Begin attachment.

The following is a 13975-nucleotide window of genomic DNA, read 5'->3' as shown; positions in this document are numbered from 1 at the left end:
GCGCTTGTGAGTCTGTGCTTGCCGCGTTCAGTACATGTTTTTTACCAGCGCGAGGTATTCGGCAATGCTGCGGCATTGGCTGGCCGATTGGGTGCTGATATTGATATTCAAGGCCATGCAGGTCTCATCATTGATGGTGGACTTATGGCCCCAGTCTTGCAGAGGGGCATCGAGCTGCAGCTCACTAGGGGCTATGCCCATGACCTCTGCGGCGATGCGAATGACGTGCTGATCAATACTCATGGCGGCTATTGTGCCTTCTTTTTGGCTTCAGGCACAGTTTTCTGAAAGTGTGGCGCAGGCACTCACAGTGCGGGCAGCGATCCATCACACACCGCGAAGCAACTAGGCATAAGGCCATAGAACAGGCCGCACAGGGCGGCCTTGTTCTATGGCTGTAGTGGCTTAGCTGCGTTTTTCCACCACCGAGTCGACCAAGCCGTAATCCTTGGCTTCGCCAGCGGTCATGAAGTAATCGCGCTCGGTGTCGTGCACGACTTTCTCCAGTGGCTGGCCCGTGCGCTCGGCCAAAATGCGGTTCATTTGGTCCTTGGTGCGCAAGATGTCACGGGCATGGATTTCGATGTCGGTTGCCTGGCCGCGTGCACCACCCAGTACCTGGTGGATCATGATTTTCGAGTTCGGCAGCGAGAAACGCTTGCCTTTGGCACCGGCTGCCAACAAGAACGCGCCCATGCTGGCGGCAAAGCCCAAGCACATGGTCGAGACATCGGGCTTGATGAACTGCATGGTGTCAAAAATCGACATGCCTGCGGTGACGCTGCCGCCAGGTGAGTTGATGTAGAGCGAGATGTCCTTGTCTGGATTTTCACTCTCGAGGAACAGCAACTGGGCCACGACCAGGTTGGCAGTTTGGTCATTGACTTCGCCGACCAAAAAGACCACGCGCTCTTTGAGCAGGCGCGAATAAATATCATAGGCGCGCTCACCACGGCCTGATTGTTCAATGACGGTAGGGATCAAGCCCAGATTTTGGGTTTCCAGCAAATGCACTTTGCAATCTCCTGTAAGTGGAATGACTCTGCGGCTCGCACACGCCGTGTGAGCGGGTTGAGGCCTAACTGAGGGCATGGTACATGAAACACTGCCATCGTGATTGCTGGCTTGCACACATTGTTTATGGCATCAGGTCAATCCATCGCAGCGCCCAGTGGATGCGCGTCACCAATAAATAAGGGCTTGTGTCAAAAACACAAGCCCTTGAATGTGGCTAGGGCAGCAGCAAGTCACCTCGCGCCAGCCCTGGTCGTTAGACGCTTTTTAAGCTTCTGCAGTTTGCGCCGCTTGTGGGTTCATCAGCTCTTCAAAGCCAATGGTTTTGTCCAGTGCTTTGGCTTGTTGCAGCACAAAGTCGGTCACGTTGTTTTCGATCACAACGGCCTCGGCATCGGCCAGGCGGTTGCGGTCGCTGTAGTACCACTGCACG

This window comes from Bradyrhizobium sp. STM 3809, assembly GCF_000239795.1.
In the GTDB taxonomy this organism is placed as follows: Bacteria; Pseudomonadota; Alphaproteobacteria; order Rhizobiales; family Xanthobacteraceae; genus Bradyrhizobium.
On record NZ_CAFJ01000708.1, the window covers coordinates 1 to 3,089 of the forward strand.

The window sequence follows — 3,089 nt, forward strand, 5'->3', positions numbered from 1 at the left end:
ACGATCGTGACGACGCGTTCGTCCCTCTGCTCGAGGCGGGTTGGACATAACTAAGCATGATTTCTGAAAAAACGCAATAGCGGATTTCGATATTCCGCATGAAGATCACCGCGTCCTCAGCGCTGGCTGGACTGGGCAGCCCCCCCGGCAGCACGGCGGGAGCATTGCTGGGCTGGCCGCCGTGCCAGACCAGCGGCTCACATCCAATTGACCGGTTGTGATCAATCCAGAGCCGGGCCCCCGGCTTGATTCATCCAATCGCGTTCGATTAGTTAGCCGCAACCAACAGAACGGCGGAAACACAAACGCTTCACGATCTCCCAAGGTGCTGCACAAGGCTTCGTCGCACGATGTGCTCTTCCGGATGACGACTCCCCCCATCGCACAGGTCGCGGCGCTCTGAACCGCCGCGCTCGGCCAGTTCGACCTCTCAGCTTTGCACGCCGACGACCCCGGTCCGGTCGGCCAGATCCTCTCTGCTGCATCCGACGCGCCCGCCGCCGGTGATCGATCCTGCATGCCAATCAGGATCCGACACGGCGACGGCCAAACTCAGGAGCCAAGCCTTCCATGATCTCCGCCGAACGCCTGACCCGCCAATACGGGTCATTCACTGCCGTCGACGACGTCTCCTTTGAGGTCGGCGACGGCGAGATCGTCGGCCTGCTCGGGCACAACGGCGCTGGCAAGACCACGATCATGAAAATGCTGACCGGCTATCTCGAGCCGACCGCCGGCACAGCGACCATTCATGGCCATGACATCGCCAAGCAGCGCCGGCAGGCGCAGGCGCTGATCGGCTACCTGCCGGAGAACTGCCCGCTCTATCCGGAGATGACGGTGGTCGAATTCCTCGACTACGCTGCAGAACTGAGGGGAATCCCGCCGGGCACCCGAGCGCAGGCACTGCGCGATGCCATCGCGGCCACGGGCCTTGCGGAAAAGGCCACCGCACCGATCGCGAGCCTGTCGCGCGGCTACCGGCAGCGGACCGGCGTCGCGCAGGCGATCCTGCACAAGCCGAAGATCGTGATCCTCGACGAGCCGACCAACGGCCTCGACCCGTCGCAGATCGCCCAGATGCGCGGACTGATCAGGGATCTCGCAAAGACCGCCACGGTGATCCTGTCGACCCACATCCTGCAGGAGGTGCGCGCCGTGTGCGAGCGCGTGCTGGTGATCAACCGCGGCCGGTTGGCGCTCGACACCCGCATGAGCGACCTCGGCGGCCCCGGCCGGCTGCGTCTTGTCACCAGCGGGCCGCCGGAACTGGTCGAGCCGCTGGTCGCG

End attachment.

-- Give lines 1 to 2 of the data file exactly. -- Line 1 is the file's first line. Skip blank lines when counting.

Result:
The following is a 13975-nucleotide window of genomic DNA, read 5'->3' as shown; positions in this document are numbered from 1 at the left end:
GCGCTTGTGAGTCTGTGCTTGCCGCGTTCAGTACATGTTTTTTACCAGCGCGAGGTATTCGGCAATGCTGCGGCATTGGCTGGCCGATTGGGTGCTGATATTGATATTCAAGGCCATGCAGGTCTCATCATTGATGGTGGACTTATGGCCCCAGTCTTGCAGAGGGGCATCGAGCTGCAGCTCACTAGGGGCTATGCCCATGACCTCTGCGGCGATGCGAATGACGTGCTGATCAATACTCATGGCGGCTATTGTGCCTTCTTTTTGGCTTCAGGCACAGTTTTCTGAAAGTGTGGCGCAGGCACTCACAGTGCGGGCAGCGATCCATCACACACCGCGAAGCAACTAGGCATAAGGCCATAGAACAGGCCGCACAGGGCGGCCTTGTTCTATGGCTGTAGTGGCTTAGCTGCGTTTTTCCACCACCGAGTCGACCAAGCCGTAATCCTTGGCTTCGCCAGCGGTCATGAAGTAATCGCGCTCGGTGTCGTGCACGACTTTCTCCAGTGGCTGGCCCGTGCGCTCGGCCAAAATGCGGTTCATTTGGTCCTTGGTGCGCAAGATGTCACGGGCATGGATTTCGATGTCGGTTGCCTGGCCGCGTGCACCACCCAGTACCTGGTGGATCATGATTTTCGAGTTCGGCAGCGAGAAACGCTTGCCTTTGGCACCGGCTGCCAACAAGAACGCGCCCATGCTGGCGGCAAAGCCCAAGCACATGGTCGAGACATCGGGCTTGATGAACTGCATGGTGTCAAAAATCGACATGCCTGCGGTGACGCTGCCGCCAGGTGAGTTGATGTAGAGCGAGATGTCCTTGTCTGGATTTTCACTCTCGAGGAACAGCAACTGGGCCACGACCAGGTTGGCAGTTTGGTCATTGACTTCGCCGACCAAAAAGACCACGCGCTCTTTGAGCAGGCGCGAATAAATATCATAGGCGCGCTCACCACGGCCTGATTGTTCAATGACGGTAGGGATCAAGCCCAGATTTTGGGTTTCCAGCAAATGCACTTTGCAATCTCCTGTAAGTGGAATGACTCTGCGGCTCGCACACGCCGTGTGAGCGGGTTGAGGCCTAACTGAGGGCATGGTACATGAAACACTGCCATCGTGATTGCTGGCTTGCACACATTGTTTATGGCATCAGGTCAATCCATCGCAGCGCCCAGTGGATGCGCGTCACCAATAAATAAGGGCTTGTGTCAAAAACACAAGCCCTTGAATGTGGCTAGGGCAGCAGCAAGTCACCTCGCGCCAGCCCTGGTCGTTAGACGCTTTTTAAGCTTCTGCAGTTTGCGCCGCTTGTGGGTTCATCAGCTCTTCAAAGCCAATGGTTTTGTCCAGTGCTTTGGCTTGTTGCAGCACAAAGTCGGTCACGTTGTTTTCGATCACAACGGCCTCGGCATCGGCCAGGCGGTTGCGGTCGCTGTAGTACCACTGCACG